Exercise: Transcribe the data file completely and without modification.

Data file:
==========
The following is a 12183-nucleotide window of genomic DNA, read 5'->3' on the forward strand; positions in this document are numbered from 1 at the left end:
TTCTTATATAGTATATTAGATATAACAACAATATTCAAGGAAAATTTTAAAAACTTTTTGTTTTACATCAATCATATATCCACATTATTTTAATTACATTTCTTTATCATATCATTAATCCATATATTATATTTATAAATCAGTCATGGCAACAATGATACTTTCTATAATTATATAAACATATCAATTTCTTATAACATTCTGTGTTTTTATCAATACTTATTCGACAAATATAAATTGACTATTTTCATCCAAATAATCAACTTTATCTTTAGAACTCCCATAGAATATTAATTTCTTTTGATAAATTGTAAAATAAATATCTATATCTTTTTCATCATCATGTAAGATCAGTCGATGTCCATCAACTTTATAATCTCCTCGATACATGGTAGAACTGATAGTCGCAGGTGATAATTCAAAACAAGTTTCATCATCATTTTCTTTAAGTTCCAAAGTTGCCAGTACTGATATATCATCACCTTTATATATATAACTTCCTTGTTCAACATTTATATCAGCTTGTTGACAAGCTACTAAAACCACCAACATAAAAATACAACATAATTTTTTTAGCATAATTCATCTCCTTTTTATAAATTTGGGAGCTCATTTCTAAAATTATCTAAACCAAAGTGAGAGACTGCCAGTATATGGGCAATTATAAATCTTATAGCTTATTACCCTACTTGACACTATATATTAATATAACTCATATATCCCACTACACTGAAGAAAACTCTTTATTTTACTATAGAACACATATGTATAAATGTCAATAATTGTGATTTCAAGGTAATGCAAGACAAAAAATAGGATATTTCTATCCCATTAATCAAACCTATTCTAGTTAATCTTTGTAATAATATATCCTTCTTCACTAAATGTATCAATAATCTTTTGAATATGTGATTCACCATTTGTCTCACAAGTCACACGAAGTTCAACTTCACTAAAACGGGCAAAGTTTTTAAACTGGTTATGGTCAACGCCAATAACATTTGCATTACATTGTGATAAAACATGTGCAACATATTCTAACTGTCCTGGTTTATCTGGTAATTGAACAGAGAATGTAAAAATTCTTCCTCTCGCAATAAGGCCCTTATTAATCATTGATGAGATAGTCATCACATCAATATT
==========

The following is a 12183-nucleotide window of genomic DNA, read 5'->3' on the forward strand; positions in this document are numbered from 1 at the left end:
TTCTTATATAGTATATTAGATATAACAACAATATTCAAGGAAAATTTTAAAAACTTTTTGTTTTACATCAATCATATATCCACATTATTTTAATTACATTTCTTTATCATATCATTAATCCATATATTATATTTATAAATCAGTCATGGCAACAATGATACTTTCTATAATTATATAAACATATCAATTTCTTATAACATTCTGTGTTTTTATCAATACTTATTCGACAAATATAAATTGACTATTTTCATCCAAATAATCAACTTTATCTTTAGAACTCCCATAGAATATTAATTTCTTTTGATAAATTGTAAAATAAATATCTATATCTTTTTCATCATCATGTAAGATCAGTCGATGTCCATCAACTTTATAATCTCCTCGATACATGGTAGAACTGATAGTCGCAGGTGATAATTCAAAACAAGTTTCATCATCATTTTCTTTAAGTTCCAAAGTTGCCAGTACTGATATATCATCACCTTTATATATATAACTTCCTTGTTCAACATTTATATCAGCTTGTTGACAAGCTACTAAAACCACCAACATAAAAATACAACATAATTTTTTTAGCATAATTCATCTCCTTTTTATAAATTTGGGAGCTCATTTCTAAAATTATCTAAACCAAAGTGAGAGACTGCCAGTATATGGGCAATTATAAATCTTATAGCTTATTACCCTACTTGACACTATATATTAATATAACTCATATATCCCACTACACTGAAGAAAACTCTTTATTTTACTATAGAACACATATGTATAAATGTCAATAATTGTGATTTCAAGGTAATGCAAGACAAAAAATAGGATATTTCTATCCCATTAATCAAACCTATTCTAGTTAATCTTTGTAATAATATATCCTTCTTCACTAAATGTATCAATAATCTTTTGAATATGTGATTCACCATTTGTCTCACAAGTCACACGAAGTTCAACTTCACTAAAACGGGCAAAGTTTTTAAACTGGTTATGGTCAACGCCAATAACATTTGCATTACATTGTGATAAAACATGTGCAACATATTCTAACTGTCCTGGTTTATCTGGTAATTGAACAGAGAATGTAAAAATTCTTCCTCTCGCAATAAGGCCCTTATTAATCATTGATGAGATAGTCATCACATCAATATT